March 16, 2000
volume 11, no. 54

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    In this journey on the Barque of Peter, we continue to detail the evolution of the Mass and the Church from the early Christian times to our present day so that all may better understand the true meaning of the Holy Sacrifice of the Mass and our faith - the One, Holy, Catholic and Apostolic Church. Today we illustrate the Pope and times that laid the foundation for the "century of the saints" which the 13th century was famous for. The Sovereign Pontiff was Pope Innocent III who we covered briefly in his dealings with the Crusades in the last installment. This time we feature him more prominently for he is the one who brought the Church into this "century of the saints" and made it possible for such holy luminaries as Saint Francis of Assisi and Saint Dominic, to name a few, to establish a missionary endeavor that has forever served the Church well through the fruits of these saints and the Pontiff who first recognized their gifts and God's Will.

    We will be using various sources, but the best are four books that are out of print but provide so much solid material: "My Catholic Faith - A Manual of Religion" (1949) by Bishop Louis LaRavoire Morrow, S.T.D. from My Mission House ; "The Glories and Triumphs of the Catholic Church" (1907) from Benziger Brothers; "The Catholic Church Alone the One True Church of Christ" (1902) from the Catholic Educational Company; and "Cabinet of Catholic Information" (1904) from Duggan Publishing Co. In addition we will be using material gleaned from "The Oxford Dictionary of Popes" by J.N.D. Kelly; The Papal Princes: A History of the Sacred College of Cardinals" by Glenn D. Kittler; "Pontiffs: Popes who shaped history" by John Jay Hughes; "The Mass of the Roman Rite" by Fr. Josef Jungmann, S.J.; "The Story of the Church" from Tan Books by Fr. George Johnson, PhD; "The Story of the Mass" by Fr. Pierre Loret; "Rubrics of the Mass" by Fr. Peter M.J. Stravinskas; "The Wonders of the Mass" by Fr. Paul O'Sullivan, O.P.; and the Code of Canon Law", as well as the "Catechism of the Catholic Church"; "Baltimore Catechism"; Catholic Encyclopedia (Thomas Nelson Publishers); "Catholic Dictionary" by Fr. John Hardon, S.J.; "Dictionary of Saints" by John J. Delaney; "Butler's Lives of the Saints" from Benziger Brothers; "Saints of the Roman Calendar" by Enzo Lodi and Fr. Jordan Aumann, OP; "1999 Catholic Almanac" from Our Sunday Visitor, and numerous missals and references.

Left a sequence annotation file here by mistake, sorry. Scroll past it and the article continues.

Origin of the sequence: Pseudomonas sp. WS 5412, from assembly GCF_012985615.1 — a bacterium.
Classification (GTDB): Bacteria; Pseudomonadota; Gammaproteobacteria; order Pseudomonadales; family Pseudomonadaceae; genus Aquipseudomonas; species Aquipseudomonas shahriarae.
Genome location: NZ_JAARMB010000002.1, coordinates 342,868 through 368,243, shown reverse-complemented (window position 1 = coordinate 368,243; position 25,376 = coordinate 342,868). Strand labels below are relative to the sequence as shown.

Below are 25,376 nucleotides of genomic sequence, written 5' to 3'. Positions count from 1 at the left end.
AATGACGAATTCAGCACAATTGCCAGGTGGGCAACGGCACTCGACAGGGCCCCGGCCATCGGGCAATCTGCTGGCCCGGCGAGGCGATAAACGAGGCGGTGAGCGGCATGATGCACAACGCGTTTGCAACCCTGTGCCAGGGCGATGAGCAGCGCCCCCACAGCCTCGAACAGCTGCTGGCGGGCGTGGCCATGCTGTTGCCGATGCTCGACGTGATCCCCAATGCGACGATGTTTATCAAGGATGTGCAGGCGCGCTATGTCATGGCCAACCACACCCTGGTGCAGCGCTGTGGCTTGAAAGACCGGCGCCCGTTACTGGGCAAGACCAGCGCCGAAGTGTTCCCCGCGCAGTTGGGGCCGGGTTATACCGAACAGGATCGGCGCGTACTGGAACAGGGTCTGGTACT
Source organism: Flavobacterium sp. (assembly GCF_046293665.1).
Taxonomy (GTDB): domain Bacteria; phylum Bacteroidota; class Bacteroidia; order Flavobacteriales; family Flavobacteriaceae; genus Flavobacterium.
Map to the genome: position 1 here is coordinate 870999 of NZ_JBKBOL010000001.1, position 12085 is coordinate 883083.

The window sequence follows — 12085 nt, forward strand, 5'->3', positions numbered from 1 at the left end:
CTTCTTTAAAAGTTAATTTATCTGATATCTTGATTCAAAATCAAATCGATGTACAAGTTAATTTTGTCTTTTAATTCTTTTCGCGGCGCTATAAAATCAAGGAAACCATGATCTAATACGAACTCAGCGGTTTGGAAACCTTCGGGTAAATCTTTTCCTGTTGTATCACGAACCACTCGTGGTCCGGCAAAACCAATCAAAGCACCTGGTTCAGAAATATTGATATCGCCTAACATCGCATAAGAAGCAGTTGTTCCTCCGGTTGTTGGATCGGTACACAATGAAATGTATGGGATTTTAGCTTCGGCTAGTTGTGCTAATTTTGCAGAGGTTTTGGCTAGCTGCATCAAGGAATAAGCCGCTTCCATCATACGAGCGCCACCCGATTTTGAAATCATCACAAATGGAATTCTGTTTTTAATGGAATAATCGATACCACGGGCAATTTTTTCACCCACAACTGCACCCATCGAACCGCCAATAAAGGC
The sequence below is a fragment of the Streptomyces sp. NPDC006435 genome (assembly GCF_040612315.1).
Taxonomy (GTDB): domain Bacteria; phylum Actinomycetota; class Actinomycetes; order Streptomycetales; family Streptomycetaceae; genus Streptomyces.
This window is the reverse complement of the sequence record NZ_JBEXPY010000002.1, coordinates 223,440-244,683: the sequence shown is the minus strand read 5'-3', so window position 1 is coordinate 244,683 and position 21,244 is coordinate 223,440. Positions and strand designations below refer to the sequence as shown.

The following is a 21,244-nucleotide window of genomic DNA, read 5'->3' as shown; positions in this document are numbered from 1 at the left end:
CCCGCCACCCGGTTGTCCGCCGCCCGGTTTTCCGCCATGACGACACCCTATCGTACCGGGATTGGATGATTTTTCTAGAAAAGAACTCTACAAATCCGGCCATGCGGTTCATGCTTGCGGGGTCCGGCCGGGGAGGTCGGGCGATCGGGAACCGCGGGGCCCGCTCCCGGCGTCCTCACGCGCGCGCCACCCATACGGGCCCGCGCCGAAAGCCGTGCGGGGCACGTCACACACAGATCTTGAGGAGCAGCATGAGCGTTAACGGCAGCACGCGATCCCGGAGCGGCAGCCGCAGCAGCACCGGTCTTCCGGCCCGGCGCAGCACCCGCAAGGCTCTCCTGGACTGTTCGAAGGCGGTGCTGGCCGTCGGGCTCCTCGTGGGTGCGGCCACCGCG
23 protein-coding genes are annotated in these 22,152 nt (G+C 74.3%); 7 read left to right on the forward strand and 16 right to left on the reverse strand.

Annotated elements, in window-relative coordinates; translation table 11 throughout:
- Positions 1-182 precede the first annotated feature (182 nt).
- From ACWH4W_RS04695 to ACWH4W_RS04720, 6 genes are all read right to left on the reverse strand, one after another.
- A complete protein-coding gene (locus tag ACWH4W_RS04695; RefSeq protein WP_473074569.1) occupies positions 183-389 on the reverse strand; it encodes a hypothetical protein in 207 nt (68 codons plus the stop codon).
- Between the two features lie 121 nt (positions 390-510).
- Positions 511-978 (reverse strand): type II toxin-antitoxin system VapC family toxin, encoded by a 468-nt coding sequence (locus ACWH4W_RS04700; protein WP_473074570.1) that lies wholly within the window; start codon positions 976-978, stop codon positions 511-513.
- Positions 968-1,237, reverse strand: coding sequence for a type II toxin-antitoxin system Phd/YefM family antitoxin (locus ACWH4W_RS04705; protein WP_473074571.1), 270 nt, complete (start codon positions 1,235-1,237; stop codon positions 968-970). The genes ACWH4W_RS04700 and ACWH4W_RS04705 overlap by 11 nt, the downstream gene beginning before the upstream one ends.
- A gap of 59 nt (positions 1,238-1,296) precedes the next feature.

With a better perception of what the Church stands for and what the Mass truly is, we will not so easily be swayed by new-fangled gimmicks and liturgical abuses being introduced by individual celebrants and ICEL, the International Committee for English in the Liturgy. We will discover why the basis for the use of vestments and sacred vessels, the purpose for the Rubrics of the Mass, the logic of Church Scholars and Popes through the ages for fending off changes that would water-down the faith and the Holy Sacrifice and even invalidate the greatest remembrance Christ gave to His Church.

Installment 40: The century of saints dawns during the pontificate of Pope Innocent III